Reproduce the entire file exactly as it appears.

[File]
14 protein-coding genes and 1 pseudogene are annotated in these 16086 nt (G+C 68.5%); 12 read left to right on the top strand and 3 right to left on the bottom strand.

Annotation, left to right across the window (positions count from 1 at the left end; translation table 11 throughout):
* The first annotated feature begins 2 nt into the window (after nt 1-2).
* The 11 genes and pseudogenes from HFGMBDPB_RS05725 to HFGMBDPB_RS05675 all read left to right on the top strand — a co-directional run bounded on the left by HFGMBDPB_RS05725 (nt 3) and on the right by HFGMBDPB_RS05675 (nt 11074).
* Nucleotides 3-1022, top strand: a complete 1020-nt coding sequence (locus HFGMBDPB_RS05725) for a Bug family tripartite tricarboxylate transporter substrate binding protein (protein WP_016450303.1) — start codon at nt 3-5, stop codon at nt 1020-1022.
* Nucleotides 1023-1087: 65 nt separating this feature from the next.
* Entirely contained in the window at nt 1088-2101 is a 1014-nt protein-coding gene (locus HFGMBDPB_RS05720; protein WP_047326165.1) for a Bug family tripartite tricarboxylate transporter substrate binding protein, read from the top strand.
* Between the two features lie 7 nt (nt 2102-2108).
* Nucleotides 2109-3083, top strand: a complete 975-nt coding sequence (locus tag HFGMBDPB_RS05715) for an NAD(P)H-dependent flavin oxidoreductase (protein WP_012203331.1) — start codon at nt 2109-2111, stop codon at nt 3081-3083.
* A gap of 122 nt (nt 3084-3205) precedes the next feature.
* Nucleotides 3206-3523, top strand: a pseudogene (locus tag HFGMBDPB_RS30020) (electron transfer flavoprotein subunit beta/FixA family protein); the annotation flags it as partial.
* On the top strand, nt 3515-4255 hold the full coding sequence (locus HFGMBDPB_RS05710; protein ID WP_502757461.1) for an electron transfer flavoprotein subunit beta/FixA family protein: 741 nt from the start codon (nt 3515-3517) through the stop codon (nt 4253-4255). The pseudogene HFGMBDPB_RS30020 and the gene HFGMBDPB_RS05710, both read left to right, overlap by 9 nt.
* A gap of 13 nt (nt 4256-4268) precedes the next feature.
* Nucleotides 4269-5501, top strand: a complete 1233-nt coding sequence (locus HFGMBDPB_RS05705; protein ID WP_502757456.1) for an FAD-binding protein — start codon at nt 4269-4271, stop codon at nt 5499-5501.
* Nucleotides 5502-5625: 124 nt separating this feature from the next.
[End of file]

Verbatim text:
14 protein-coding genes and 1 pseudogene are annotated in these 16086 nt (G+C 68.5%); 12 read left to right on the top strand and 3 right to left on the bottom strand.

Annotation, left to right across the window (positions count from 1 at the left end; translation table 11 throughout):
* The first annotated feature begins 2 nt into the window (after nt 1-2).
* The 11 genes and pseudogenes from HFGMBDPB_RS05725 to HFGMBDPB_RS05675 all read left to right on the top strand — a co-directional run bounded on the left by HFGMBDPB_RS05725 (nt 3) and on the right by HFGMBDPB_RS05675 (nt 11074).
* Nucleotides 3-1022, top strand: a complete 1020-nt coding sequence (locus HFGMBDPB_RS05725) for a Bug family tripartite tricarboxylate transporter substrate binding protein (protein WP_016450303.1) — start codon at nt 3-5, stop codon at nt 1020-1022.
* Nucleotides 1023-1087: 65 nt separating this feature from the next.
* Entirely contained in the window at nt 1088-2101 is a 1014-nt protein-coding gene (locus HFGMBDPB_RS05720; protein WP_047326165.1) for a Bug family tripartite tricarboxylate transporter substrate binding protein, read from the top strand.
* Between the two features lie 7 nt (nt 2102-2108).
* Nucleotides 2109-3083, top strand: a complete 975-nt coding sequence (locus tag HFGMBDPB_RS05715) for an NAD(P)H-dependent flavin oxidoreductase (protein WP_012203331.1) — start codon at nt 2109-2111, stop codon at nt 3081-3083.
* A gap of 122 nt (nt 3084-3205) precedes the next feature.
* Nucleotides 3206-3523, top strand: a pseudogene (locus tag HFGMBDPB_RS30020) (electron transfer flavoprotein subunit beta/FixA family protein); the annotation flags it as partial.
* On the top strand, nt 3515-4255 hold the full coding sequence (locus HFGMBDPB_RS05710; protein ID WP_502757461.1) for an electron transfer flavoprotein subunit beta/FixA family protein: 741 nt from the start codon (nt 3515-3517) through the stop codon (nt 4253-4255). The pseudogene HFGMBDPB_RS30020 and the gene HFGMBDPB_RS05710, both read left to right, overlap by 9 nt.
* A gap of 13 nt (nt 4256-4268) precedes the next feature.
* Nucleotides 4269-5501, top strand: a complete 1233-nt coding sequence (locus HFGMBDPB_RS05705; protein ID WP_502757456.1) for an FAD-binding protein — start codon at nt 4269-4271, stop codon at nt 5499-5501.
* Nucleotides 5502-5625: 124 nt separating this feature from the next.